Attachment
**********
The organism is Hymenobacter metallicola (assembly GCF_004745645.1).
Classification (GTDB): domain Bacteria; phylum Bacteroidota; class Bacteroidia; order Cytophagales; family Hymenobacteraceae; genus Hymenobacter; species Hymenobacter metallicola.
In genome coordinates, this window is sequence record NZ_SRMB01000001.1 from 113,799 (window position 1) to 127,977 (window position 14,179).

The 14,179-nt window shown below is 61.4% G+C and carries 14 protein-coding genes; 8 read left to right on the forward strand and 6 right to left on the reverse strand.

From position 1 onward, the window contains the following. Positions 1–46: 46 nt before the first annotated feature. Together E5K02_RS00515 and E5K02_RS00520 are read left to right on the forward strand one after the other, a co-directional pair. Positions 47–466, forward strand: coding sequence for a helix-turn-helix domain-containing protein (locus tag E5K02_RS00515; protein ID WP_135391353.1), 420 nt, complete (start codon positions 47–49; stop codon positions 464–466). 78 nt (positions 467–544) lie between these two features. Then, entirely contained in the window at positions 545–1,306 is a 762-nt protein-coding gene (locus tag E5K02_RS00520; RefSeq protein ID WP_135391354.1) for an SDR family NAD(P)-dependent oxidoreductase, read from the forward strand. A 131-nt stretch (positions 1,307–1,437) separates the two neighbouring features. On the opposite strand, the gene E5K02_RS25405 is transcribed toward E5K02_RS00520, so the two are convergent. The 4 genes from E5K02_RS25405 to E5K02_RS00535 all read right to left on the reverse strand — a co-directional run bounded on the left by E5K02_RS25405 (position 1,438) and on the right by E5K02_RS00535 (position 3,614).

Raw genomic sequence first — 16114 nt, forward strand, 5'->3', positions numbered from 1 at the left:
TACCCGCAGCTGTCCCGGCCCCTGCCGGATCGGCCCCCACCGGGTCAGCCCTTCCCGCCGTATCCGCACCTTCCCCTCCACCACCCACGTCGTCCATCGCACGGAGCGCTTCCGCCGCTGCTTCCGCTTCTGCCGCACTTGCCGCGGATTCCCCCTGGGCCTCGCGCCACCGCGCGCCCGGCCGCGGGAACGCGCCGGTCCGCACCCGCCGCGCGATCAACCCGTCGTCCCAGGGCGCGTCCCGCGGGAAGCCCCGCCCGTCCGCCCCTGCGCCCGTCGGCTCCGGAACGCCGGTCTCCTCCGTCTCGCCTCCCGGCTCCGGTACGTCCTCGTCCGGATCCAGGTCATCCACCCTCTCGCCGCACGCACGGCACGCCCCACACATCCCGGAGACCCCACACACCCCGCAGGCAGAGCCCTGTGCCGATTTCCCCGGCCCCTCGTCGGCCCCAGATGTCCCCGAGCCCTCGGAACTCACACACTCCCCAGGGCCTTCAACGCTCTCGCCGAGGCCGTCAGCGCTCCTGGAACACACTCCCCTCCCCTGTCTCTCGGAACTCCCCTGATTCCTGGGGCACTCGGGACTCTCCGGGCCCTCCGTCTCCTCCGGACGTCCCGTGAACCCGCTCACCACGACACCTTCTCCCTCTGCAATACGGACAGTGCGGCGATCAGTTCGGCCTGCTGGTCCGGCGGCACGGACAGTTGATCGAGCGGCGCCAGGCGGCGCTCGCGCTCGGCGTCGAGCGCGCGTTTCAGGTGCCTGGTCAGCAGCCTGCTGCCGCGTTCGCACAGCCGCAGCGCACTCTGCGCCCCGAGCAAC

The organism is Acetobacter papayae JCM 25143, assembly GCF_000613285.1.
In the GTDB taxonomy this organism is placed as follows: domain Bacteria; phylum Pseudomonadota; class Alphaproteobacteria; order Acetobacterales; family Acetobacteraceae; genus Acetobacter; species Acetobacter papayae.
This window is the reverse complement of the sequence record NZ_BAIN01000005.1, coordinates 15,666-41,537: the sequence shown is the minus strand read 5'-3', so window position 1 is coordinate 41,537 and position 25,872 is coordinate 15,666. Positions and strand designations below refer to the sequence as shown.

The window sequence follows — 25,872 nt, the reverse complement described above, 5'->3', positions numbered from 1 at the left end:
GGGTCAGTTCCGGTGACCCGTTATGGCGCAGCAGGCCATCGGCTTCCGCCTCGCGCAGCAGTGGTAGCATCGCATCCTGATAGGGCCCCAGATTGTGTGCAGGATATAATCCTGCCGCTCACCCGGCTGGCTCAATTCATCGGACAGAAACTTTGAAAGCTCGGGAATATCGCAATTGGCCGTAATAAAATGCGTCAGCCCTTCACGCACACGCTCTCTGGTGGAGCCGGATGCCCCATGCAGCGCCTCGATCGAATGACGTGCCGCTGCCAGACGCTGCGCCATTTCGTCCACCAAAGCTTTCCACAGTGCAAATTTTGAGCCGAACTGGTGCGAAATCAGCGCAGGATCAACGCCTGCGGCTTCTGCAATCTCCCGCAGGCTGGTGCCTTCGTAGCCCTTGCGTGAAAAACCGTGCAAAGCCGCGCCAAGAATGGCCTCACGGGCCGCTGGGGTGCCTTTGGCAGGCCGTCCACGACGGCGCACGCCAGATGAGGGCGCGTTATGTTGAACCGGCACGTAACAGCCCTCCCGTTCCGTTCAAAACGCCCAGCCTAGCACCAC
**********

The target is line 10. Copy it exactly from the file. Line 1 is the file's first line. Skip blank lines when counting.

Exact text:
This window is the reverse complement of the sequence record NZ_BAIN01000005.1, coordinates 15,666-41,537: the sequence shown is the minus strand read 5'-3', so window position 1 is coordinate 41,537 and position 25,872 is coordinate 15,666. Positions and strand designations below refer to the sequence as shown.